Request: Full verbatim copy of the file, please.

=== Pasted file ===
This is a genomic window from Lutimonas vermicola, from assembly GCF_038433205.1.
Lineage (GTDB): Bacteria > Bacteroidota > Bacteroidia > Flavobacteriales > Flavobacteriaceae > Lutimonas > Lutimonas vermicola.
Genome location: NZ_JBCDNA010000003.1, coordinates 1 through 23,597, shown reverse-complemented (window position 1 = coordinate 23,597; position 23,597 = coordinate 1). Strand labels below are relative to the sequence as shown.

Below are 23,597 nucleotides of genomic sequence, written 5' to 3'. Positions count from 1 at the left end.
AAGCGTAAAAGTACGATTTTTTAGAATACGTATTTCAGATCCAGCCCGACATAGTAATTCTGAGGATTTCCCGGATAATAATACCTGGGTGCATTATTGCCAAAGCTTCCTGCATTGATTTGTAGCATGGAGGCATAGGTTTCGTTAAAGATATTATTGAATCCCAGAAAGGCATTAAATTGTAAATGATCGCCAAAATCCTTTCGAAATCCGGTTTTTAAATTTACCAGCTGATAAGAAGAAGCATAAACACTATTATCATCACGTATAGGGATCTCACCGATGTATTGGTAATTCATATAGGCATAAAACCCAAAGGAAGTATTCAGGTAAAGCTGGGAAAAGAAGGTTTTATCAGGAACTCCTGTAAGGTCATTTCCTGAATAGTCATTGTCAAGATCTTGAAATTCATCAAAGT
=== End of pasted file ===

This is a genomic window from Lutimonas vermicola, from assembly GCF_038433205.1.
Lineage (GTDB): Bacteria > Bacteroidota > Bacteroidia > Flavobacteriales > Flavobacteriaceae > Lutimonas > Lutimonas vermicola.
Genome location: NZ_JBCDNA010000003.1, coordinates 1 through 23,597, shown reverse-complemented (window position 1 = coordinate 23,597; position 23,597 = coordinate 1). Strand labels below are relative to the sequence as shown.

Below are 23,597 nucleotides of genomic sequence, written 5' to 3'. Positions count from 1 at the left end.
AAGCGTAAAAGTACGATTTTTTAGAATACGTATTTCAGATCCAGCCCGACATAGTAATTCTGAGGATTTCCCGGATAATAATACCTGGGTGCATTATTGCCAAAGCTTCCTGCATTGATTTGTAGCATGGAGGCATAGGTTTCGTTAAAGATATTATTGAATCCCAGAAAGGCATTAAATTGTAAATGATCGCCAAAATCCTTTCGAAATCCGGTTTTTAAATTTACCAGCTGATAAGAAGAAGCATAAACACTATTATCATCACGTATAGGGATCTCACCGATGTATTGGTAATTCATATAGGCATAAAACCCAAAGGAAGTATTCAGGTAAAGCTGGGAAAAGAAGGTTTTATCAGGAACTCCTGTAAGGTCATTTCCTGAATAGTCATTGTCAAGATCTTGAAATTCATCAAAGT